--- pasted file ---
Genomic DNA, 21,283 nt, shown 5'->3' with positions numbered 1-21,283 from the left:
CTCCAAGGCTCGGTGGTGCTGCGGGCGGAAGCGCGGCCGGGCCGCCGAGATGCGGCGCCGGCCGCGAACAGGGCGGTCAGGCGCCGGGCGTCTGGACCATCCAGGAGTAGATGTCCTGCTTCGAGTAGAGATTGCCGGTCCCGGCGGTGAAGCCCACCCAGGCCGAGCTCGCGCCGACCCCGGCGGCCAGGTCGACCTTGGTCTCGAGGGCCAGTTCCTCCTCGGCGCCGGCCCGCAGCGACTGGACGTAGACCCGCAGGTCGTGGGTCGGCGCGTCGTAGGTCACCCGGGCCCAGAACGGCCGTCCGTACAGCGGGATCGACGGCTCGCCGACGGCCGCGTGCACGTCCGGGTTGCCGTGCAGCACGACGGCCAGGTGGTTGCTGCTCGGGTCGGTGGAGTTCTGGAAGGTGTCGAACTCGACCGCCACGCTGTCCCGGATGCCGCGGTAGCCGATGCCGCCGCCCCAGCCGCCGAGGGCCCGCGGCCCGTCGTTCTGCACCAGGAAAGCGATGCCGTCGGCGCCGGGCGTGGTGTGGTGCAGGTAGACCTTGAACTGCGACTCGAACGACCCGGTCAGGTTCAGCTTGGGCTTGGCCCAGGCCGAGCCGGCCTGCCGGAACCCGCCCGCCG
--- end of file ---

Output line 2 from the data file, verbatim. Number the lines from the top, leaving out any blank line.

CTCCAAGGCTCGGTGGTGCTGCGGGCGGAAGCGCGGCCGGGCCGCCGAGATGCGGCGCCGGCCGCGAACAGGGCGGTCAGGCGCCGGGCGTCTGGACCATCCAGGAGTAGATGTCCTGCTTCGAGTAGAGATTGCCGGTCCCGGCGGTGAAGCCCACCCAGGCCGAGCTCGCGCCGACCCCGGCGGCCAGGTCGACCTTGGTCTCGAGGGCCAGTTCCTCCTCGGCGCCGGCCCGCAGCGACTGGACGTAGACCCGCAGGTCGTGGGTCGGCGCGTCGTAGGTCACCCGGGCCCAGAACGGCCGTCCGTACAGCGGGATCGACGGCTCGCCGACGGCCGCGTGCACGTCCGGGTTGCCGTGCAGCACGACGGCCAGGTGGTTGCTGCTCGGGTCGGTGGAGTTCTGGAAGGTGTCGAACTCGACCGCCACGCTGTCCCGGATGCCGCGGTAGCCGATGCCGCCGCCCCAGCCGCCGAGGGCCCGCGGCCCGTCGTTCTGCACCAGGAAAGCGATGCCGTCGGCGCCGGGCGTGGTGTGGTGCAGGTAGACCTTGAACTGCGACTCGAACGACCCGGTCAGGTTCAGCTTGGGCTTGGCCCAGGCCGAGCCGGCCTGCCGGAACCCGCCCGCCG